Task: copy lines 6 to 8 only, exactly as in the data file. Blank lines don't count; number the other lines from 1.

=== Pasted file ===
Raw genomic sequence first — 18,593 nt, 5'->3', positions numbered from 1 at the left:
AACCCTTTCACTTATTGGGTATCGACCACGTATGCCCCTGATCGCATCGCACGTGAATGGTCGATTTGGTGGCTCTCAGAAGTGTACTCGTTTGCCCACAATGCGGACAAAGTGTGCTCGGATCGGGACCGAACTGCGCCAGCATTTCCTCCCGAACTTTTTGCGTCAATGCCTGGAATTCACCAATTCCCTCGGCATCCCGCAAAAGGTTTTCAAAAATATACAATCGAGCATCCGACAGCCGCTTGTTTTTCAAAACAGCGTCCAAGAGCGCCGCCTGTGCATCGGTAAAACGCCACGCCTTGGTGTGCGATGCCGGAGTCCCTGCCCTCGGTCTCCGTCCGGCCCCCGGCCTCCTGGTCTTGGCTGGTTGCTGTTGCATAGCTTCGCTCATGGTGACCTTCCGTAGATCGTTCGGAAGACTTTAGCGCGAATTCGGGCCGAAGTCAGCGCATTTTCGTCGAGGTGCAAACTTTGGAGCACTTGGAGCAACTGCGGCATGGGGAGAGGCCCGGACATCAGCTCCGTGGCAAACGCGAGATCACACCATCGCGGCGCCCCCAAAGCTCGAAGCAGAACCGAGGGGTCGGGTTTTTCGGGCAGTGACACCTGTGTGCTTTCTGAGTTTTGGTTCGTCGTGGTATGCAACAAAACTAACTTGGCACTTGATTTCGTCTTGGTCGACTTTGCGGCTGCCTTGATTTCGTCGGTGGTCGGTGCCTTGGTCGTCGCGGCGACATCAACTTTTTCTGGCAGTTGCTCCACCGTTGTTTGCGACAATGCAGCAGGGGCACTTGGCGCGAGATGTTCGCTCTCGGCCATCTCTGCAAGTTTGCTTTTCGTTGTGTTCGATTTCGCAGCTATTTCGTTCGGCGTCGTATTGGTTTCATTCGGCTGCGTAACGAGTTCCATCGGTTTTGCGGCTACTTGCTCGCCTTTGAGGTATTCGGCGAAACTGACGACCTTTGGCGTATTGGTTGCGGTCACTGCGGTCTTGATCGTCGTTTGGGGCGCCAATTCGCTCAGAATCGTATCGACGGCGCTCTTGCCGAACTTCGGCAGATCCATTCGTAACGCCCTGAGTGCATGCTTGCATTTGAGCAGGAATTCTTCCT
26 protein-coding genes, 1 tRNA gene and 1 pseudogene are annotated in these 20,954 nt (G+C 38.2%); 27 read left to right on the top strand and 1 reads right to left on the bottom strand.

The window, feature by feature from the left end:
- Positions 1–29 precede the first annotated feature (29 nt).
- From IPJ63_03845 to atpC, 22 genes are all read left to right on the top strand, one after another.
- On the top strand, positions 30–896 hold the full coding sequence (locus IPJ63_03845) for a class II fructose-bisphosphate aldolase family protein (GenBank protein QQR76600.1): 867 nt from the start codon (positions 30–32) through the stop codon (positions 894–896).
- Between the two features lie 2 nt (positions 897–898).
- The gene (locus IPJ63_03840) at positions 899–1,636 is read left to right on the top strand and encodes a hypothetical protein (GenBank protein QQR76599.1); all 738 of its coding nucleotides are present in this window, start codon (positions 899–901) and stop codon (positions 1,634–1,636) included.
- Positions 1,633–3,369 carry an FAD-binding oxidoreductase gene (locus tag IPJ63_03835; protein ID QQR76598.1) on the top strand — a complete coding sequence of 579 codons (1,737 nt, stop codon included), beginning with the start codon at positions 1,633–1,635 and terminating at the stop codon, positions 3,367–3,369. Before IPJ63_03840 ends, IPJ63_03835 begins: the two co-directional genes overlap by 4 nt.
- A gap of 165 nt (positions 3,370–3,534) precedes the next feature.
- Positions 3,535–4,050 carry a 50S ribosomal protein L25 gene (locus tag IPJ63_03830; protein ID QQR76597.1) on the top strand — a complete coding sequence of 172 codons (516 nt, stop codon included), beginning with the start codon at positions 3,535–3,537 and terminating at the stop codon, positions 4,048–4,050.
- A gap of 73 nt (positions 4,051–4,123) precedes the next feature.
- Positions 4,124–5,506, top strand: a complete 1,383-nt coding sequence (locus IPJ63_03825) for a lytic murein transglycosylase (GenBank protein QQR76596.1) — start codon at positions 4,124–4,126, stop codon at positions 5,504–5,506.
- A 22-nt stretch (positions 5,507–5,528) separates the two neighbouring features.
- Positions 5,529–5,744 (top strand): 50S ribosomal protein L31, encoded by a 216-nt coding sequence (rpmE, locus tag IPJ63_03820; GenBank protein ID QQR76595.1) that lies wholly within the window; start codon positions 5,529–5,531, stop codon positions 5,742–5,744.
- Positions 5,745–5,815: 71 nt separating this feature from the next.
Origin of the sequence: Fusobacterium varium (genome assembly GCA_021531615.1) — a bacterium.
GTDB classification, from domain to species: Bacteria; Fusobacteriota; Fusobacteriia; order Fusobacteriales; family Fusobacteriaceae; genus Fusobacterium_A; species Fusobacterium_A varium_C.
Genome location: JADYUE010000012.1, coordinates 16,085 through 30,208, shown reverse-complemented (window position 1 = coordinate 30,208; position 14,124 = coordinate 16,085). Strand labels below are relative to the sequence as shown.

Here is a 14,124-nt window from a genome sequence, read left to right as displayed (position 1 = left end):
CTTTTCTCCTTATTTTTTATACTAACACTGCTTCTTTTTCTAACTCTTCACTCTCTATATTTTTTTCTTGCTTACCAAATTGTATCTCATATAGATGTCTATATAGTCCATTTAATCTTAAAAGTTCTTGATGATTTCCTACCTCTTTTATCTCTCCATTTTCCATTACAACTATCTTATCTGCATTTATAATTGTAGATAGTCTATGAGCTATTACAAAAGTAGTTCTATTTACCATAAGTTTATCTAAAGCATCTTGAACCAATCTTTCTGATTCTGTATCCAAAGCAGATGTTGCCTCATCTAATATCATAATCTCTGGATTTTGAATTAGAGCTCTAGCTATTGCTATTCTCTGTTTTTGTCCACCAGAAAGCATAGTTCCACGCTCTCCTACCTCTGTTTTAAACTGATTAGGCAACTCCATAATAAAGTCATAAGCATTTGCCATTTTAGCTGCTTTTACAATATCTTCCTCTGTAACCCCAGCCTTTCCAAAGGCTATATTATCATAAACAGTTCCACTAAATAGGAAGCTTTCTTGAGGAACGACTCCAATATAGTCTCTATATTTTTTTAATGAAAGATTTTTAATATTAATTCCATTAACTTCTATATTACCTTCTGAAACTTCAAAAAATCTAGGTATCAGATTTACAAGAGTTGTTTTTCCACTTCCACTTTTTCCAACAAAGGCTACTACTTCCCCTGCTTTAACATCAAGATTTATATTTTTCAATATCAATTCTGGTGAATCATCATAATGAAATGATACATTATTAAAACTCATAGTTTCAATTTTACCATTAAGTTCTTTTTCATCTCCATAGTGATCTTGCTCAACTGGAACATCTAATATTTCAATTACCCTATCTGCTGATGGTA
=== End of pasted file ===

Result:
- From IPJ63_03845 to atpC, 22 genes are all read left to right on the top strand, one after another.
- On the top strand, positions 30–896 hold the full coding sequence (locus IPJ63_03845) for a class II fructose-bisphosphate aldolase family protein (GenBank protein QQR76600.1): 867 nt from the start codon (positions 30–32) through the stop codon (positions 894–896).
- Between the two features lie 2 nt (positions 897–898).